Long before phrases such as
“democratic deficit” and “empowerment of MPs” became fashionable the 1985
Report of the Special Committee on Reform of the House of Commons (McGrath
Report) called for a strengthened role for standing committees of the House in
shaping public policy. It recommended “wider use of parliamentary
committees to review draft legislation, to conduct general inquiries when
policy choices have not been made, and to bring in draft bills.” Overall,
it insisted that standing committees should play an important part in
influencing policy through the legislative process. As a result the Standing
Orders were modified to allow some Bills to be send to committee before Second
Reading. This has been done on a few occasions. However it was not until
very recently that the government went even further and following the
recommendation of the McGrath Report asked a Parliamentary Committee to review
and report on draft legislation before it was even introduced in the House.
The issue was assisted human reproduction and in 2001, Allan Rock,
Minister of Health, asked the Standing Committee on Health to examine and
formulate policy on this complex and controversial topic. This article reflects
upon the use of this approach to giving members of Parliament a greater role in
the legislative and policy process.
When the Health Committee
began its consultation, assisted human reproduction had for more than a decade
been the focus of numerous government and societal activities. From 1989
to 1993, a Royal Commission on the New Reproductive Technologies (RCNRT)
studied the social, ethical, health, research, legal and economic implications.
In its lengthy 1993 report entitled Proceed with Care, the
Commission made 293 recommendations. A central recommendation declared that
reproductive technologies required a federal legislative framework immediately
to implement prohibitions in areas such as selling human eggs, sperm, zygotes,
or fetal tissue; advertising for, paying for, or acting as an intermediary for
surrogacy; and using embryos in research related to cloning. The report also focused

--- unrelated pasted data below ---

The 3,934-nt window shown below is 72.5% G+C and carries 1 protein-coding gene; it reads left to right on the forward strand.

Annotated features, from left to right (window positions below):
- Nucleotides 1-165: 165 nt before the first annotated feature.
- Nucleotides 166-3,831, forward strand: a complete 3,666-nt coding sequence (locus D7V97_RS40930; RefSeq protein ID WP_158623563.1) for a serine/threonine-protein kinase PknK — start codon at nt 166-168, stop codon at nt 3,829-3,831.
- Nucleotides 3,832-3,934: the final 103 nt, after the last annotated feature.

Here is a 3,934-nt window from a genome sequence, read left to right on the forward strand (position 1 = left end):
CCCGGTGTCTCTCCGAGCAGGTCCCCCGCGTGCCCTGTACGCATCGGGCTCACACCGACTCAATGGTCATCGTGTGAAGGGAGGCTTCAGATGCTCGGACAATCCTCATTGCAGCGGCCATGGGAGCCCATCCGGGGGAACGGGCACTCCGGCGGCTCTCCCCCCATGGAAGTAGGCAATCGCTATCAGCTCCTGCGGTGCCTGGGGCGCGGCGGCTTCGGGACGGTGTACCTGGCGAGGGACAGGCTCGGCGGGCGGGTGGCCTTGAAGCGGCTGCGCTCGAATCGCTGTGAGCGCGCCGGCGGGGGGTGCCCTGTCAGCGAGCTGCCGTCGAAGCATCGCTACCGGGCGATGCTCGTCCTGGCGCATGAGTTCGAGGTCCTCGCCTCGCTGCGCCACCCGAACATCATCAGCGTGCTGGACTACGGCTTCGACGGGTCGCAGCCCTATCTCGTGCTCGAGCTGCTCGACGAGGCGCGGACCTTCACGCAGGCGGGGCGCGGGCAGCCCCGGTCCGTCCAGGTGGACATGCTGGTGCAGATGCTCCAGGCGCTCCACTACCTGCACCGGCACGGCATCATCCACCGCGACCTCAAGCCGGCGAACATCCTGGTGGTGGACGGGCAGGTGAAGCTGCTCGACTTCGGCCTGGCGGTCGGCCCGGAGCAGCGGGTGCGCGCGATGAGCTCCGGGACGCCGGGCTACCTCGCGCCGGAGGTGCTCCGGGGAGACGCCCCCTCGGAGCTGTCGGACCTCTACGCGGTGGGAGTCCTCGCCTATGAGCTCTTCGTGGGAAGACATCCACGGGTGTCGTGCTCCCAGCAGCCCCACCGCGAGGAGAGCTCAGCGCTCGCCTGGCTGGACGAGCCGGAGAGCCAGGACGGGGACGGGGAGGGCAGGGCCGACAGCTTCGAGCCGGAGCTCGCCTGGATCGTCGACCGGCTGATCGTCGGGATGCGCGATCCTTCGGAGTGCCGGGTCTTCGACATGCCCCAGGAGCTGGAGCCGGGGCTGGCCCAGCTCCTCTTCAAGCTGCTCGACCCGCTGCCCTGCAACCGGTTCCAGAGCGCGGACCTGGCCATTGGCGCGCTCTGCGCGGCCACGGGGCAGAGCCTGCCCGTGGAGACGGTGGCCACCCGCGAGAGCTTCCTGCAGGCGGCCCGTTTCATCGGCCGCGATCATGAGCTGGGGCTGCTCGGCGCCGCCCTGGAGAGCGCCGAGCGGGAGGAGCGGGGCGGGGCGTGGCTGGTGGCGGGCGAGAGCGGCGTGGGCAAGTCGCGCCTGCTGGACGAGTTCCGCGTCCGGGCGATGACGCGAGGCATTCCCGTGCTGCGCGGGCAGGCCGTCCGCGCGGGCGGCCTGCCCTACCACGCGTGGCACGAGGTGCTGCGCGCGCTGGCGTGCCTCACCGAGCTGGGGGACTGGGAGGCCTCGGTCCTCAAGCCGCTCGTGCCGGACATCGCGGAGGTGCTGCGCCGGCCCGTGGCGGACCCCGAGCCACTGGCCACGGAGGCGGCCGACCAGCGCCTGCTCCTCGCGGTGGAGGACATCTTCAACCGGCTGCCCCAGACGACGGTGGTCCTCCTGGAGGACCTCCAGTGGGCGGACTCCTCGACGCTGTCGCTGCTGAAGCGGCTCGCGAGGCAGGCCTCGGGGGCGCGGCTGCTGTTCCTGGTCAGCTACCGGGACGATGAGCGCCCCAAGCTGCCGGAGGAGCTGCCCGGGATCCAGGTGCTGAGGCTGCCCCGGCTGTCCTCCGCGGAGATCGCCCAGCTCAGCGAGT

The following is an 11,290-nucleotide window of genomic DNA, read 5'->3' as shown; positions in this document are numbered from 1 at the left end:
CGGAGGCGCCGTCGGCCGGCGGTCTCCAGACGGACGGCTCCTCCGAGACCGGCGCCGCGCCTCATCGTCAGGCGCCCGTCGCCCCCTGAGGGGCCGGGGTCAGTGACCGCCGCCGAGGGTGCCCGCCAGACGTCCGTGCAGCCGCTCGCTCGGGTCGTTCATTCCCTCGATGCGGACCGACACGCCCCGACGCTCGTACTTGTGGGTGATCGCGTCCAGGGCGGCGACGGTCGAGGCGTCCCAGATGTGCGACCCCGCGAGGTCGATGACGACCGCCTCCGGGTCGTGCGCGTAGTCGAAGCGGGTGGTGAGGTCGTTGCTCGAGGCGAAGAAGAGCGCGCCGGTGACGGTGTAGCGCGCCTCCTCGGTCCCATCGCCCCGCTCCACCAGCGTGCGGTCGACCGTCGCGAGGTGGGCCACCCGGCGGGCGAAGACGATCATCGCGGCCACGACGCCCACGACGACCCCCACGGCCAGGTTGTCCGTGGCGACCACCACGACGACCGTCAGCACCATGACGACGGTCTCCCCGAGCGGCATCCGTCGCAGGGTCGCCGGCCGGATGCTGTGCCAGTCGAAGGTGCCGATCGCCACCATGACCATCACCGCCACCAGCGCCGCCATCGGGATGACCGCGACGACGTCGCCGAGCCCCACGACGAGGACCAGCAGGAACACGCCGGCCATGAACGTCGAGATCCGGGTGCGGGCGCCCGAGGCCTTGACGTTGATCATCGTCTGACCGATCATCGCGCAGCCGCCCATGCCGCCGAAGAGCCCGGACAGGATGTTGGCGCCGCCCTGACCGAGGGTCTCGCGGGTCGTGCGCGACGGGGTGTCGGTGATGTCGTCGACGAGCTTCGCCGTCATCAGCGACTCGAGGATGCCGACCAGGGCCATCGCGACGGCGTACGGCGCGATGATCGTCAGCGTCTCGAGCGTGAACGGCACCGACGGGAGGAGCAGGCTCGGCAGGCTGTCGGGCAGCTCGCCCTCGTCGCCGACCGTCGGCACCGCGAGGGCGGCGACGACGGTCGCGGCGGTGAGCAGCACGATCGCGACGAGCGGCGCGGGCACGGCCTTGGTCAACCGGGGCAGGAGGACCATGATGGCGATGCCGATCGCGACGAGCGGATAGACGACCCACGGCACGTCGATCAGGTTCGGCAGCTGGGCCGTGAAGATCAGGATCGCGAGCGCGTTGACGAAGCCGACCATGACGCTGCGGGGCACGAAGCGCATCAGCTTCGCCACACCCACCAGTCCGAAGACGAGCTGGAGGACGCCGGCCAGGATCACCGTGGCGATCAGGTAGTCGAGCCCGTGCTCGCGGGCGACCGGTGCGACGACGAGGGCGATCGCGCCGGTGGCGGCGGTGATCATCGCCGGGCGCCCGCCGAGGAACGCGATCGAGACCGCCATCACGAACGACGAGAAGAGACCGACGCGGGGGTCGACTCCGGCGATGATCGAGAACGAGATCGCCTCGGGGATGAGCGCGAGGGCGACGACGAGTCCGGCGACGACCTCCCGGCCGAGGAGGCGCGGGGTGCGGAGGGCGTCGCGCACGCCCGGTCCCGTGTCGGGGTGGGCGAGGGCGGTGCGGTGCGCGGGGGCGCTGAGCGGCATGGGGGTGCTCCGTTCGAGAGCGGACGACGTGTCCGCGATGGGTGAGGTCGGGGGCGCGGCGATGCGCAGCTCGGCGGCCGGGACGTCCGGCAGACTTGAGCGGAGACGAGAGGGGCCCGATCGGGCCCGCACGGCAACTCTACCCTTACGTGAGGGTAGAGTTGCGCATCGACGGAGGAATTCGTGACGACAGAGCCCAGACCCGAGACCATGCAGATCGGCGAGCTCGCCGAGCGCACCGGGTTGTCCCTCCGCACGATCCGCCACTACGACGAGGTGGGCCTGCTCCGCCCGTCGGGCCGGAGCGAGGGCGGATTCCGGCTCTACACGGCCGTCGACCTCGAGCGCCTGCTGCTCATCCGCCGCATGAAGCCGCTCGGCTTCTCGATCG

on the creation of the National Reproductive Technologies Commission (NRTC) to
oversee licensing and to monitor reproductive technologies and practices.
In 1995, then Health Minister,
Diane Marleau announced a voluntary moratorium on certain related practices,
such as cloning of human embryos, commercial surrogacy, buying and selling of
eggs, sperm and embryos, and other activities that were deemed to be unethical
and socially unacceptable. In 1996, the new Minister of Health, David
Dingwall, introduced Bill C-47, cited as the Human Reproductive and Genetic
Technologies Act, in order to establish boundaries around some of the
technologies and prohibit certain practices. This Bill included
additional prohibitions against the use of human sperm, eggs, or embryos
without the informed consent of the donor and against research on human embryos
later than 14 days after conception or their creation for research purposes
only. After receiving some legislative scrutiny in a House of Commons
sub-committee, the Bill died on the order paper with the call of the 1997
Over the same period and behind the scenes, public
servants were working on the issues raised by the Royal Commission. From 1993
to 1996, Health Canada coordinated a Federal-Provincial-Territorial Working
Group to advise deputy ministers of Health. In 1996, departmental officials
worked with an advisory committee of knowledgeable Canadians established to
track moratorium compliance and emerging reproductive and genetic technologies.1 In 1999, Health Canada brought forward
an overview discussion paper2, and followed the next year with a workbook and feedback document.3
Against this background of
continuous but incomplete efforts to regulate assisted human reproduction,
Minister Rock turned to the House of Commons Health Committee. In May
2001, he tabled in Parliament a document entitled Proposals for Legislation
Governing Assisted Human Reproduction. This draft of the legislation
was accompanied by an implicit commitment to introduce legislation dependent
upon the review by the Committee.
The Minister of Health
indicated that the federal government was ready to move to the comprehensive
approach advocated by the RCNRT.4 The Minister had reasons to seek the perspectives of a
committee representing diverse personal and political views. As he noted,
“The issues raised by assisted human reproduction leave no one indifferent.